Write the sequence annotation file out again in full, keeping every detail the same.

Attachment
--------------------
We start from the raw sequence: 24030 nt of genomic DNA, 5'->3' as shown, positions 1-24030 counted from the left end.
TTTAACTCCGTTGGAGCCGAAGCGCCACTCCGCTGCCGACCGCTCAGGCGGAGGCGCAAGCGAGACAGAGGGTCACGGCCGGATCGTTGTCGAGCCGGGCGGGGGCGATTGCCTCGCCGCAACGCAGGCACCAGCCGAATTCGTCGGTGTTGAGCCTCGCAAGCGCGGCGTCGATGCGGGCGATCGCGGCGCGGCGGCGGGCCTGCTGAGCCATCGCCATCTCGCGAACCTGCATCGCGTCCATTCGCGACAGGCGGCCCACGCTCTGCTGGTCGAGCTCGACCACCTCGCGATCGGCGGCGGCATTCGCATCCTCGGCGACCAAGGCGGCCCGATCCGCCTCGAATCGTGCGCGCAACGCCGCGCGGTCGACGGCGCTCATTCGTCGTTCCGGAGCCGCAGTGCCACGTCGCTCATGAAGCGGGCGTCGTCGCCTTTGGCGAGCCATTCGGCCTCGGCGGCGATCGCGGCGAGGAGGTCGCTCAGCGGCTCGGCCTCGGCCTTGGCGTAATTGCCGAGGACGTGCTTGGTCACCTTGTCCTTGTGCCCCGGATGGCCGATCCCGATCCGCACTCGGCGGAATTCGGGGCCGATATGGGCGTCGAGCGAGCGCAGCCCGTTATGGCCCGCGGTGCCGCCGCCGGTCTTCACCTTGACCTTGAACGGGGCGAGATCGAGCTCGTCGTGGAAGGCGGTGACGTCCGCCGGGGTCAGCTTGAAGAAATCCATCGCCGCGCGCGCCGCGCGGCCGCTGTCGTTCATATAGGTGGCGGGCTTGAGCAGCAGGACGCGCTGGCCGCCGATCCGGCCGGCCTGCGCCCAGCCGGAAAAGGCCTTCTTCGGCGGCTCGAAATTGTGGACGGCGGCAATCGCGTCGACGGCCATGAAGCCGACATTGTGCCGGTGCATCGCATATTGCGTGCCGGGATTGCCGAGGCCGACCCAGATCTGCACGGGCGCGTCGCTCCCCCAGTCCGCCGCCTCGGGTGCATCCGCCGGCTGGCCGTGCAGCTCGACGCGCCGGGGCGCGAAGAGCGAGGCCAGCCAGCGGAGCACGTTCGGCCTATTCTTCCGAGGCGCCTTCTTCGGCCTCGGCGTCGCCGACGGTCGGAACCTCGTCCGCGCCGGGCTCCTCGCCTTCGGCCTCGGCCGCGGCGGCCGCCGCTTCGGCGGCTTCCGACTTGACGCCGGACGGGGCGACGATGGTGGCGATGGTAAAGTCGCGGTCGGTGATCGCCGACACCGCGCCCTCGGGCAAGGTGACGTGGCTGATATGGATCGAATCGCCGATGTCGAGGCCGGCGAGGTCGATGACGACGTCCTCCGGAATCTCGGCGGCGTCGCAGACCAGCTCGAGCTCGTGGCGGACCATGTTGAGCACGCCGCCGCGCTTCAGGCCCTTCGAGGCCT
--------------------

We start from the raw sequence: 24030 nt of genomic DNA, 5'->3' as shown, positions 1-24030 counted from the left end.
TTTAACTCCGTTGGAGCCGAAGCGCCACTCCGCTGCCGACCGCTCAGGCGGAGGCGCAAGCGAGACAGAGGGTCACGGCCGGATCGTTGTCGAGCCGGGCGGGGGCGATTGCCTCGCCGCAACGCAGGCACCAGCCGAATTCGTCGGTGTTGAGCCTCGCAAGCGCGGCGTCGATGCGGGCGATCGCGGCGCGGCGGCGGGCCTGCTGAGCCATCGCCATCTCGCGAACCTGCATCGCGTCCATTCGCGACAGGCGGCCCACGCTCTGCTGGTCGAGCTCGACCACCTCGCGATCGGCGGCGGCATTCGCATCCTCGGCGACCAAGGCGGCCCGATCCGCCTCGAATCGTGCGCGCAACGCCGCGCGGTCGACGGCGCTCATTCGTCGTTCCGGAGCCGCAGTGCCACGTCGCTCATGAAGCGGGCGTCGTCGCCTTTGGCGAGCCATTCGGCCTCGGCGGCGATCGCGGCGAGGAGGTCGCTCAGCGGCTCGGCCTCGGCCTTGGCGTAATTGCCGAGGACGTGCTTGGTCACCTTGTCCTTGTGCCCCGGATGGCCGATCCCGATCCGCACTCGGCGGAATTCGGGGCCGATATGGGCGTCGAGCGAGCGCAGCCCGTTATGGCCCGCGGTGCCGCCGCCGGTCTTCACCTTGACCTTGAACGGGGCGAGATCGAGCTCGTCGTGGAAGGCGGTGACGTCCGCCGGGGTCAGCTTGAAGAAATCCATCGCCGCGCGCGCCGCGCGGCCGCTGTCGTTCATATAGGTGGCGGGCTTGAGCAGCAGGACGCGCTGGCCGCCGATCCGGCCGGCCTGCGCCCAGCCGGAAAAGGCCTTCTTCGGCGGCTCGAAATTGTGGACGGCGGCAATCGCGTCGACGGCCATGAAGCCGACATTGTGCCGGTGCATCGCATATTGCGTGCCGGGATTGCCGAGGCCGACCCAGATCTGCACGGGCGCGTCGCTCCCCCAGTCCGCCGCCTCGGGTGCATCCGCCGGCTGGCCGTGCAGCTCGACGCGCCGGGGCGCGAAGAGCGAGGCCAGCCAGCGGAGCACGTTCGGCCTATTCTTCCGAGGCGCCTTCTTCGGCCTCGGCGTCGCCGACGGTCGGAACCTCGTCCGCGCCGGGCTCCTCGCCTTCGGCCTCGGCCGCGGCGGCCGCCGCTTCGGCGGCTTCCGACTTGACGCCGGACGGGGCGACGATGGTGGCGATGGTAAAGTCGCGGTCGGTGATCGCCGACACCGCGCCCTCGGGCAAGGTGACGTGGCTGATATGGATCGAATCGCCGATGTCGAGGCCGGCGAGGTCGATGACGACGTCCTCCGGAATCTCGGCGGCGTCGCAGACCAGCTCGAGCTCGTGGCGGACCATGTTGAGCACGCCGCCGCGCTTCAGGCCCTTCGAGGCCT